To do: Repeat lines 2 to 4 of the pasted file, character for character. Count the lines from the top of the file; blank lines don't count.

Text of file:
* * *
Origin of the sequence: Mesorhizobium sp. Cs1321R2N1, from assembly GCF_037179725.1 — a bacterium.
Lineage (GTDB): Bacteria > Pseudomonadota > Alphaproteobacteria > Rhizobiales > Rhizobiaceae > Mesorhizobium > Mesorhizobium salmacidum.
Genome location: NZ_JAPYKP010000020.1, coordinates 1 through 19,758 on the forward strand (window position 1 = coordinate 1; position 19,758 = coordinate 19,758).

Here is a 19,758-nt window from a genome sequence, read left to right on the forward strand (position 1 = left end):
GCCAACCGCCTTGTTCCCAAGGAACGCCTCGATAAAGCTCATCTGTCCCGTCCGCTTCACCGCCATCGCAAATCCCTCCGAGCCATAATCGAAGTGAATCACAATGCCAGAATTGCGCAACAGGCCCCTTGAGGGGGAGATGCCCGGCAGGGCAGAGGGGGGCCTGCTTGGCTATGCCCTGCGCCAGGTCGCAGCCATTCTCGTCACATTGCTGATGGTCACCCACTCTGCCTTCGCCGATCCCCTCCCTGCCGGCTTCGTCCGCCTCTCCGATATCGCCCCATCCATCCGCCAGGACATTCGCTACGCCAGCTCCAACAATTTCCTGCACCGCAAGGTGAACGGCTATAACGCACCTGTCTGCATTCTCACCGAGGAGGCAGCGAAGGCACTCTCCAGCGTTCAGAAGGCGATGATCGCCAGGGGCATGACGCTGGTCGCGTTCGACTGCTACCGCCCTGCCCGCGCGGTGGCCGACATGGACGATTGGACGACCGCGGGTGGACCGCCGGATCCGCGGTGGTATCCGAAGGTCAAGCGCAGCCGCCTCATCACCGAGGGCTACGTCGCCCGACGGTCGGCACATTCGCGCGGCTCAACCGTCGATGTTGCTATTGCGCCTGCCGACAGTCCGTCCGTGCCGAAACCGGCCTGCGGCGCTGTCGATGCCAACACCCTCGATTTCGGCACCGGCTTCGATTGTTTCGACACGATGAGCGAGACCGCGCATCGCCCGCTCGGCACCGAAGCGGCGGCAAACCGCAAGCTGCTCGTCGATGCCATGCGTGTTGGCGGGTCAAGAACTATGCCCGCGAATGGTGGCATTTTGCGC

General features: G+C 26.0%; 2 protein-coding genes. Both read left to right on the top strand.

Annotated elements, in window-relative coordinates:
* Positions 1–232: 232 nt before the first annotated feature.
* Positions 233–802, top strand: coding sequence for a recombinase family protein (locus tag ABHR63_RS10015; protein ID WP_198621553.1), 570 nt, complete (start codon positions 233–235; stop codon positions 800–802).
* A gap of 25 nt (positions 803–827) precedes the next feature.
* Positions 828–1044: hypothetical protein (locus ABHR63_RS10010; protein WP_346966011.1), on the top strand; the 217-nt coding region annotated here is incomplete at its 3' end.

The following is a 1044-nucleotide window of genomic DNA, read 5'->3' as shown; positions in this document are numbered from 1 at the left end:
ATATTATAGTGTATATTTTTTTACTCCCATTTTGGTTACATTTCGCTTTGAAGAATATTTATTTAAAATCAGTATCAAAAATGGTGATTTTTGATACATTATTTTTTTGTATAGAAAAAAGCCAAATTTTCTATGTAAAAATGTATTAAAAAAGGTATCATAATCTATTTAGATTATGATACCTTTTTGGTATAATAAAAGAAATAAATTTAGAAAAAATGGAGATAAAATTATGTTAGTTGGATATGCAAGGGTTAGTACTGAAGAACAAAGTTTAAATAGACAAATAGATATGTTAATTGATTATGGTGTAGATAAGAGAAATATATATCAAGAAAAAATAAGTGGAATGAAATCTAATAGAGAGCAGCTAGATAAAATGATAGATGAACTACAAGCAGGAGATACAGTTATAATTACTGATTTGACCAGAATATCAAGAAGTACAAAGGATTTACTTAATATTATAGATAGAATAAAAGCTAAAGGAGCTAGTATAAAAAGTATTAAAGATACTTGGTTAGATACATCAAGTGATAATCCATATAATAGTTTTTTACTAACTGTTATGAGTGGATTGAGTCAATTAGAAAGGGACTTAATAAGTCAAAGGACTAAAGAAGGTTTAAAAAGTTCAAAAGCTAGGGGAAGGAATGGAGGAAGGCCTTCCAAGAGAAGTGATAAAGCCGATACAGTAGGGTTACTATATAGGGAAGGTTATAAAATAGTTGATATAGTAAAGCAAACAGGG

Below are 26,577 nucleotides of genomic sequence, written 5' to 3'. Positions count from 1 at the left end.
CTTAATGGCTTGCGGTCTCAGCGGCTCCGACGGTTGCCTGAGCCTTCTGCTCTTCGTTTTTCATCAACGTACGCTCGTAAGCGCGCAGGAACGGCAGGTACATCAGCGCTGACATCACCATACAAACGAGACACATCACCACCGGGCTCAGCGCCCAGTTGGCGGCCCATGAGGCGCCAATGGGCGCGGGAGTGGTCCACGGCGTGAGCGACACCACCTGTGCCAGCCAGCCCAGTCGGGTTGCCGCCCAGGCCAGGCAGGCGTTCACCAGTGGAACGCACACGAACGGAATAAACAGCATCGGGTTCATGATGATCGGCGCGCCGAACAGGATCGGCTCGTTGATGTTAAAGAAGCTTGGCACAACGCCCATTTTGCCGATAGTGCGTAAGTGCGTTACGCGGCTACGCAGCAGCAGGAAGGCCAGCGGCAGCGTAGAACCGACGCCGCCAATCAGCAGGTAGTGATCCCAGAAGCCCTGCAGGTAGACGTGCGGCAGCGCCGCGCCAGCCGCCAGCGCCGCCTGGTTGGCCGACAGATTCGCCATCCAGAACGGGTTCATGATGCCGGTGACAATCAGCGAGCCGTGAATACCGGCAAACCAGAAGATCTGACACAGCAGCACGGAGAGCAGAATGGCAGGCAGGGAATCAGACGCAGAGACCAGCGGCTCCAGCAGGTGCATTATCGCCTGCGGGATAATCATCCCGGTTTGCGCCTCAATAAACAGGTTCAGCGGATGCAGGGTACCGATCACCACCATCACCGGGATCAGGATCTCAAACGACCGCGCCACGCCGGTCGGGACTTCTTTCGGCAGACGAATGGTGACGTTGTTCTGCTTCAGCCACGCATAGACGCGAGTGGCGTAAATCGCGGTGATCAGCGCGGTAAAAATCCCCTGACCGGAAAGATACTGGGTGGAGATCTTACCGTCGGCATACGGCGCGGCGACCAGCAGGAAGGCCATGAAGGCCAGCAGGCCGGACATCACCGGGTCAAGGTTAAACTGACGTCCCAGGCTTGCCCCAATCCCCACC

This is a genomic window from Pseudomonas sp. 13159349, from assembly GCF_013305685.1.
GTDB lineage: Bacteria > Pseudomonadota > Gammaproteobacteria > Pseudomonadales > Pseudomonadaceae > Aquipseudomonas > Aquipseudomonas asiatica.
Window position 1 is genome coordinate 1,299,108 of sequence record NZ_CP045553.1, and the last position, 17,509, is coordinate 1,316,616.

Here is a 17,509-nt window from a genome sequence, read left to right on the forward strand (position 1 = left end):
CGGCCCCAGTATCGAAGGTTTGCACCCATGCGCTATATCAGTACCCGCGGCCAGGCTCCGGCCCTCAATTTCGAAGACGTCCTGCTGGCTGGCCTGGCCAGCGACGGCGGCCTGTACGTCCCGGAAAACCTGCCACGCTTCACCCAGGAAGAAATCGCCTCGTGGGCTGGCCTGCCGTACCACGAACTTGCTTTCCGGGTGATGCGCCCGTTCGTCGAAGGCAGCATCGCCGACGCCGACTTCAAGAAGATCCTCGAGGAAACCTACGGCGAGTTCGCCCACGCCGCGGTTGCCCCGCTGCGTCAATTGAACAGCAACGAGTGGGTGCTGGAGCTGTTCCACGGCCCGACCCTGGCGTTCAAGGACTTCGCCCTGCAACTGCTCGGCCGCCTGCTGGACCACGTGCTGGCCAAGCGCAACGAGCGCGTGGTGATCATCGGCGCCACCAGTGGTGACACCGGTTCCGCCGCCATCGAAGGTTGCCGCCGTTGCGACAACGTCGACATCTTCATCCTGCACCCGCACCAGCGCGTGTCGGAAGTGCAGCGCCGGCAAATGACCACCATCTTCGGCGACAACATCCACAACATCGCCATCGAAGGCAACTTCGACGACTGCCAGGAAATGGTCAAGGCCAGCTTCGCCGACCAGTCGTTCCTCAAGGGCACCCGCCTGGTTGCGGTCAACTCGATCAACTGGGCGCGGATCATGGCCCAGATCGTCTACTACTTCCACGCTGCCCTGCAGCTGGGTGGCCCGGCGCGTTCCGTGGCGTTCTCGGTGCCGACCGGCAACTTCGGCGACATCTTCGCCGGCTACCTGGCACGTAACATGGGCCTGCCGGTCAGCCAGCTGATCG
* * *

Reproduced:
Lineage (GTDB): Bacteria > Pseudomonadota > Alphaproteobacteria > Rhizobiales > Rhizobiaceae > Mesorhizobium > Mesorhizobium salmacidum.
Genome location: NZ_JAPYKP010000020.1, coordinates 1 through 19,758 on the forward strand (window position 1 = coordinate 1; position 19,758 = coordinate 19,758).

Here is a 19,758-nt window from a genome sequence, read left to right on the forward strand (position 1 = left end):